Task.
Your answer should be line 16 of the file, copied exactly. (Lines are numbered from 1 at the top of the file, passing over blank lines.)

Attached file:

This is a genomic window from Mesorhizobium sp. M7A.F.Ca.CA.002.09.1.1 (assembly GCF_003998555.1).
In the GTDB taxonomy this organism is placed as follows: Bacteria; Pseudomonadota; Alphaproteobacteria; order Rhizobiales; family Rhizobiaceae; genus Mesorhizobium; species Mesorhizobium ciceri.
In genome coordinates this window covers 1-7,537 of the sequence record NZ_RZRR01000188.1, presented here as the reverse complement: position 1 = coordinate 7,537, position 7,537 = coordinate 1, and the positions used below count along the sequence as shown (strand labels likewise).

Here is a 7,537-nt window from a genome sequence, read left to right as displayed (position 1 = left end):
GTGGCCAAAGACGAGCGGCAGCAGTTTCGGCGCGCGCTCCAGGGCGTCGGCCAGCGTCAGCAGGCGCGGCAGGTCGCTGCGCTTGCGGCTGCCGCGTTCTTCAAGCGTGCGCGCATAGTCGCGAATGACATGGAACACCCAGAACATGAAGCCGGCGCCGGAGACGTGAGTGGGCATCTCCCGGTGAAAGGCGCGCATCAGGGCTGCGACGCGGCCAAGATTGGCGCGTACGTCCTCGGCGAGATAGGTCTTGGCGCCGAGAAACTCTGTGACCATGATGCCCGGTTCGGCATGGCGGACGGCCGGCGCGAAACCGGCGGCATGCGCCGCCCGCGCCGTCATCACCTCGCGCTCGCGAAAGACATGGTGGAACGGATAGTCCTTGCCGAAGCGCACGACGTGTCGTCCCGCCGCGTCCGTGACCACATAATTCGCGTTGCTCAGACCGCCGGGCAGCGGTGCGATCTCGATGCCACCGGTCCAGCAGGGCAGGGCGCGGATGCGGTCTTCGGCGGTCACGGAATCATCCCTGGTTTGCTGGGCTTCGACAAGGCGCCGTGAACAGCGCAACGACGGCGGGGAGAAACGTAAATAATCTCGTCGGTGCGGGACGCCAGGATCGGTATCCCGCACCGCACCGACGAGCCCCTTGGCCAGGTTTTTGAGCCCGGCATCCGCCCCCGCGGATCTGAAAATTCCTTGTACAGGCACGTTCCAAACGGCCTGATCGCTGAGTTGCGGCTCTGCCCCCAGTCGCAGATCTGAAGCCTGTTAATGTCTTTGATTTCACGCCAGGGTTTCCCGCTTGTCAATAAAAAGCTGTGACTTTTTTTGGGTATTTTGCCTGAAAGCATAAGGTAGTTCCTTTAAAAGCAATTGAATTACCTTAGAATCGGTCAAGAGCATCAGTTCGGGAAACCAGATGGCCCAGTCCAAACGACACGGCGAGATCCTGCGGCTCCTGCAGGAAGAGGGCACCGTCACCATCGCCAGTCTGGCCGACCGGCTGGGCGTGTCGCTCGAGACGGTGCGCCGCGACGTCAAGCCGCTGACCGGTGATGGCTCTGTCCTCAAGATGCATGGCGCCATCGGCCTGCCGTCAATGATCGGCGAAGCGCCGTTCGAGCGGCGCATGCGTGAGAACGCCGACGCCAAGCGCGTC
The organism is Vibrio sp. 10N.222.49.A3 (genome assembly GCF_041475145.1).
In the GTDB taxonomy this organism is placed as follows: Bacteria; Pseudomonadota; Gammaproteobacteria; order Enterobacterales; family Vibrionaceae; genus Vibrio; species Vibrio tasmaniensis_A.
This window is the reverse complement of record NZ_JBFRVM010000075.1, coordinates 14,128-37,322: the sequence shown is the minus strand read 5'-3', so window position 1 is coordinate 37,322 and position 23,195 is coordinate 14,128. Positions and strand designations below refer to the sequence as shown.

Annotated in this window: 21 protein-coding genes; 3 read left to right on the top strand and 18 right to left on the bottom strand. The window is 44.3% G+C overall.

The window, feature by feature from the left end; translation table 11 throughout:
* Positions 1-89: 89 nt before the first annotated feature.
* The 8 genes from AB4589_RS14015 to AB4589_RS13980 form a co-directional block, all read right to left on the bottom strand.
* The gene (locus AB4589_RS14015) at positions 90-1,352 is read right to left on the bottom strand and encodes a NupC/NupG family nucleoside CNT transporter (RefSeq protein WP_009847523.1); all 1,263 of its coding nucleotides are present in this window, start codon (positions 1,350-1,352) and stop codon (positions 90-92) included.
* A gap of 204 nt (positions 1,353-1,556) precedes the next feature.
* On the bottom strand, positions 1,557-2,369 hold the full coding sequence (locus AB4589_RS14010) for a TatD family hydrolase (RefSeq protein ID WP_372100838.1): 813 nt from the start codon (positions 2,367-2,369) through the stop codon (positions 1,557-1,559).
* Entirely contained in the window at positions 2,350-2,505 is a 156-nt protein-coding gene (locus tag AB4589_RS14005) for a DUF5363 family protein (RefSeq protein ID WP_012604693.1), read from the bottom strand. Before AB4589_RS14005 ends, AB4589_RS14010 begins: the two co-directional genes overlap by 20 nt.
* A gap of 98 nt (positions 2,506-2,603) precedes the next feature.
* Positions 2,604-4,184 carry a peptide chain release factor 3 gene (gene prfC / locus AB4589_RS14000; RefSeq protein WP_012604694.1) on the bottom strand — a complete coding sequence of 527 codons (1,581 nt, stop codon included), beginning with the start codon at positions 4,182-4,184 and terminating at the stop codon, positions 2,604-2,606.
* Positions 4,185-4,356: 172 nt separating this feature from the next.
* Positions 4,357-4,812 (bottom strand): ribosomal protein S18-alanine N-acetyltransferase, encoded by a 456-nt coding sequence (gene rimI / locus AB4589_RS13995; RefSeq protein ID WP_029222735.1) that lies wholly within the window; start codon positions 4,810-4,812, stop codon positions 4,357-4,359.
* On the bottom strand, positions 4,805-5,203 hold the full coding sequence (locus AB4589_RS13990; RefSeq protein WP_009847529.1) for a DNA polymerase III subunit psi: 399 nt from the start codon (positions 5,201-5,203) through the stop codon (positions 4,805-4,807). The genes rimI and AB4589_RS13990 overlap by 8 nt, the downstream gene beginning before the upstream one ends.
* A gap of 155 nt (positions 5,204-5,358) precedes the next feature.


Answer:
* Entirely contained in the window at positions 2,350-2,505 is a 156-nt protein-coding gene (locus tag AB4589_RS14005) for a DUF5363 family protein (RefSeq protein ID WP_012604693.1), read from the bottom strand. Before AB4589_RS14005 ends, AB4589_RS14010 begins: the two co-directional genes overlap by 20 nt.